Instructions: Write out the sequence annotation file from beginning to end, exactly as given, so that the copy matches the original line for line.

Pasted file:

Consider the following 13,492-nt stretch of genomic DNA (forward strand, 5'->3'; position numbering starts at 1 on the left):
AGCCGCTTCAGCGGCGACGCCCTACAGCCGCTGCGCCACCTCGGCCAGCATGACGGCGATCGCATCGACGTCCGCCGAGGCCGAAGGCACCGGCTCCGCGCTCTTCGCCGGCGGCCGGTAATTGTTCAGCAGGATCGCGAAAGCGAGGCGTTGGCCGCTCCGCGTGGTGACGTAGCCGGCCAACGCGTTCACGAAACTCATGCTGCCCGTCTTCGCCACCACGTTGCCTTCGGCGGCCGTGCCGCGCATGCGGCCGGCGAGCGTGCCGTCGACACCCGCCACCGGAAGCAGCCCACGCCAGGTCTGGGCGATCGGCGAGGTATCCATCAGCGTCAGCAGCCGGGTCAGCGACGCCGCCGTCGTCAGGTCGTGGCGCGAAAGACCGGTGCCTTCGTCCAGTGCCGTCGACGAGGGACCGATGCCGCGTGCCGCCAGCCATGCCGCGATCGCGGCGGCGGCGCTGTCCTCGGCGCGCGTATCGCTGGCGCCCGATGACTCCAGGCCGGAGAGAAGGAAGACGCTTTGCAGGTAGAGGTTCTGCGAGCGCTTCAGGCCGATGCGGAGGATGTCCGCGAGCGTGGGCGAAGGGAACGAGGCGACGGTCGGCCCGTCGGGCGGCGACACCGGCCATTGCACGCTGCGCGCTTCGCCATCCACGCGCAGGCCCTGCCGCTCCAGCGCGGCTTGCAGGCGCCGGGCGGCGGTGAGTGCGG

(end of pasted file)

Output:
Consider the following 13,492-nt stretch of genomic DNA (forward strand, 5'->3'; position numbering starts at 1 on the left):
AGCCGCTTCAGCGGCGACGCCCTACAGCCGCTGCGCCACCTCGGCCAGCATGACGGCGATCGCATCGACGTCCGCCGAGGCCGAAGGCACCGGCTCCGCGCTCTTCGCCGGCGGCCGGTAATTGTTCAGCAGGATCGCGAAAGCGAGGCGTTGGCCGCTCCGCGTGGTGACGTAGCCGGCCAACGCGTTCACGAAACTCATGCTGCCCGTCTTCGCCACCACGTTGCCTTCGGCGGCCGTGCCGCGCATGCGGCCGGCGAGCGTGCCGTCGACACCCGCCACCGGAAGCAGCCCACGCCAGGTCTGGGCGATCGGCGAGGTATCCATCAGCGTCAGCAGCCGGGTCAGCGACGCCGCCGTCGTCAGGTCGTGGCGCGAAAGACCGGTGCCTTCGTCCAGTGCCGTCGACGAGGGACCGATGCCGCGTGCCGCCAGCCATGCCGCGATCGCGGCGGCGGCGCTGTCCTCGGCGCGCGTATCGCTGGCGCCCGATGACTCCAGGCCGGAGAGAAGGAAGACGCTTTGCAGGTAGAGGTTCTGCGAGCGCTTCAGGCCGATGCGGAGGATGTCCGCGAGCGTGGGCGAAGGGAACGAGGCGACGGTCGGCCCGTCGGGCGGCGACACCGGCCATTGCACGCTGCGCGCTTCGCCATCCACGCGCAGGCCCTGCCGCTCCAGCGCGGCTTGCAGGCGCCGGGCGGCGGTGAGTGCGG